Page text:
Broad­band providers are promis­ing to be on their best be­hav­ior. Com­cast said it doesn’t and won’t block, throt­tle or dis­crim­i­nate against law­ful con­tent. AT& T said that “all ma­jor ISPs have pub­licly com­mit­ted to pre­serv­ing an open in­ter­net” and that any ISP “fool­ish” enough to ma­nip­u­late what’s avail­able on­line for cus­tomers will be “quickly and de­ci­sively called out.” Ver­i­zon said that “users should be able to ac­cess the in­ter­net when, where, and how they choose.”

Some crit­ics don’t put much weight on those prom­ises, not­ing that many providers have pre­vi­ously used their net­works to dis­ad­van­tage ri­vals. For ex­am­ple, the As­so­ci­ated Press in 2007 found Com­cast was block­ing some file-shar­ing. AT& T blocked Skype and other in­ter­net call­ing ser­vices on its net­work on the iPhone un­til 2009.

But oth­ers sug­gest fear of a pub­lic up­roar will help re­strain egre­gious prac­tices such as block­ing and throt­tling. “I’m not sure there’s any ben­e­fit to them do­ing that,” said Sohn. “It’s just go­ing to get peo­ple an­gry at them for no good rea­son. They don’t mon­e­tize that.”

Fast lanes, slow lanes

Sohn, how­ever, sug­gests there’s rea­son to worry about more sub­tle forms of dis­crim­i­na­tion, such as “paid pri­or­i­ti­za­tion.” That’s a term for in­ter­net “fast lanes,” where com­pa­nies that can af­ford it­would pay AT&T, Ver­i­zon and Com­cast for faster or bet­ter ac­cess to con­sumers.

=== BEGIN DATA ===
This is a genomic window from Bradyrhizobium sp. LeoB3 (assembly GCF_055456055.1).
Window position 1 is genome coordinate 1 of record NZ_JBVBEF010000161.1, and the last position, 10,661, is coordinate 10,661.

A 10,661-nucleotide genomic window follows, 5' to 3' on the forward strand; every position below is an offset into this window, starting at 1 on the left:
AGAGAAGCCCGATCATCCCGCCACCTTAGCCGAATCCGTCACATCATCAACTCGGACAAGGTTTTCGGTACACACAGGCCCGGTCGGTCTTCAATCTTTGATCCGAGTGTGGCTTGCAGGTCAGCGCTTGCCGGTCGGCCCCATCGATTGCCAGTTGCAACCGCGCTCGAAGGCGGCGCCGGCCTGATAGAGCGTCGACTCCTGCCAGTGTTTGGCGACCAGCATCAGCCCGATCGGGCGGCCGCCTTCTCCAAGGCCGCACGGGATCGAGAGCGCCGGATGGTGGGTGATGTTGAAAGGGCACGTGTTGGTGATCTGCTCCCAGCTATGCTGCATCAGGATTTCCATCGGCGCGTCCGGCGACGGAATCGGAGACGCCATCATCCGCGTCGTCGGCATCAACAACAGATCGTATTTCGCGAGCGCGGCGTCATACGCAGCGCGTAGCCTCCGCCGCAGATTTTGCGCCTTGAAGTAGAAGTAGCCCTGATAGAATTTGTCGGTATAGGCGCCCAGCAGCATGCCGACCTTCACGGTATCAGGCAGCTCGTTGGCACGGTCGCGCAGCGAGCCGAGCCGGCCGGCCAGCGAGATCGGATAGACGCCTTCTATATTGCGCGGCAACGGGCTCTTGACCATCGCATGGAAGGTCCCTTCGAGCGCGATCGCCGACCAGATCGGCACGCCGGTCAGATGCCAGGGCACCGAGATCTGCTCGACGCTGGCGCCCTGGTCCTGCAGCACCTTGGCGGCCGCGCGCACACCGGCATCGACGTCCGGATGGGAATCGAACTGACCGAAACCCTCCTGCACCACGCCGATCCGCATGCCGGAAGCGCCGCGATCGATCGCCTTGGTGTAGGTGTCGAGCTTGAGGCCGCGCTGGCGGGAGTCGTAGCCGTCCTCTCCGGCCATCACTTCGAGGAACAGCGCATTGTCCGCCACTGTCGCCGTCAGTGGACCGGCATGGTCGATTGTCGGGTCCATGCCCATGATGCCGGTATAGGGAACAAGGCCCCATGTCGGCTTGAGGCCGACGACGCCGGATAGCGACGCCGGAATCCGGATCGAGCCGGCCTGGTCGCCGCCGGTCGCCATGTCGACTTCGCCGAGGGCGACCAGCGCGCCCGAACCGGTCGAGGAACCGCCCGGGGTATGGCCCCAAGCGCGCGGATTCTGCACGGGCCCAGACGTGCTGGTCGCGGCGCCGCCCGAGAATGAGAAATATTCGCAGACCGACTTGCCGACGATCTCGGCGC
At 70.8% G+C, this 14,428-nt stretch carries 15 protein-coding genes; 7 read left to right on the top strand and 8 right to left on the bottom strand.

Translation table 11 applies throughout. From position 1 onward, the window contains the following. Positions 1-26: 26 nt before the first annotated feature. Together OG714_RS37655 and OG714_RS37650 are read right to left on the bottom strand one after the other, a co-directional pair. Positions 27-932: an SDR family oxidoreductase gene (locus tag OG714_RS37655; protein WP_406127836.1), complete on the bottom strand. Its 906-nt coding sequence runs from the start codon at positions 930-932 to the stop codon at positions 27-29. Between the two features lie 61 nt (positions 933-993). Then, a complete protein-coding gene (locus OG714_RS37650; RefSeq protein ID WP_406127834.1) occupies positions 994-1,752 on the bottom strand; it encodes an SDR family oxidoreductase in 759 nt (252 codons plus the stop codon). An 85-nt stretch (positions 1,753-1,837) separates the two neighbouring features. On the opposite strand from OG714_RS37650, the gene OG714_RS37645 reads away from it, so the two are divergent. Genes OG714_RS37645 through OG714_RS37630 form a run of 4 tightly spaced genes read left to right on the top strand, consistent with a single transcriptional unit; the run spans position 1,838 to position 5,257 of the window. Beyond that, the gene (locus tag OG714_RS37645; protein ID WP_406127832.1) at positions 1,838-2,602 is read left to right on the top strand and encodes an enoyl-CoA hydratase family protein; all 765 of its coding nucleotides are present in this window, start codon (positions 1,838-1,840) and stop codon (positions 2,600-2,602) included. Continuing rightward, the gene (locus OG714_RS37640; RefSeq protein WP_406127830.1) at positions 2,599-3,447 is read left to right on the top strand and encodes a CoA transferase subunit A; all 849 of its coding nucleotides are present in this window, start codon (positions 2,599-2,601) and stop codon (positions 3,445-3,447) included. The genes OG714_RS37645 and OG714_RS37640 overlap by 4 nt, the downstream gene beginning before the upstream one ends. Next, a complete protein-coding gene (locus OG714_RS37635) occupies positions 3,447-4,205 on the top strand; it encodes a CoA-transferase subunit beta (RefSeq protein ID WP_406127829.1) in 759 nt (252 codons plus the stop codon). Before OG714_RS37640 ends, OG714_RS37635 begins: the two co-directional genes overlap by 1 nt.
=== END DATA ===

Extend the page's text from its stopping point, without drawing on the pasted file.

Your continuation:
That would leave star­tups and in­sti­tu­tions that aren’t flush with cash, like li­braries or schools, rel­e­gated to slower ser­vice, said Co­rynne McSherry, le­gal di­rec­tor at the Elec­tronic Fron­tier Foun­da­tion, a dig­i­tal-rights group. In turn, star­tups would find it harder to at­tract in­vestors, Sohn said.

Michael Cheah, gen­eral coun­sel of the video startup Vimeo, said broad- band com­pa­nies will try to lay ground­work for a twotiered in­ter­net— one where cash- strapped com­pa­nies and ser­vices are rel­e­gated to the slow lane. To stay com­pet­i­tive, small com­pa­nies would need to pony up for fast lanes if they could — but those costs would ul­ti­mately find their way to con­sumers.

The view is dif­fer­ent at the In­for­ma­tion Tech­nol­ogy and In­no­va­tion Foun­da­tion, a Wash­ing­ton, D.C., think tank funded by Google and other es­tab­lished tech com­pa­nies. Doug Brake, a tele­com pol­icy an­a­lyst at the foun­da­tion, said there’s lit­tle chance broad­band com­pa­nies will en­gage in “shenani­gans,” given how un­pop­u­lar they al­ready are with the pub­lic.

Brake like­wise played down the threat of in­ter­net fast lanes, ar­gu­ing that they’ll only be use­ful in lim­ited sit­u­a­tions such as high- qual­ity tele­con­fer­enc­ing. Like the FCC, he ar­gued that an­titrust law can serve to de­ter “po­ten­tially an­ti­com­pet­i­tive” be­hav­ior by in­ter­net providers.


The Fed­eral Com­mu­ni­ca­tions Com­mis­sion is ex­pected to roll back reg­u­la­tions in a move that would give in­ter­net providers more con­trol over cus­tomers’ ac­cess.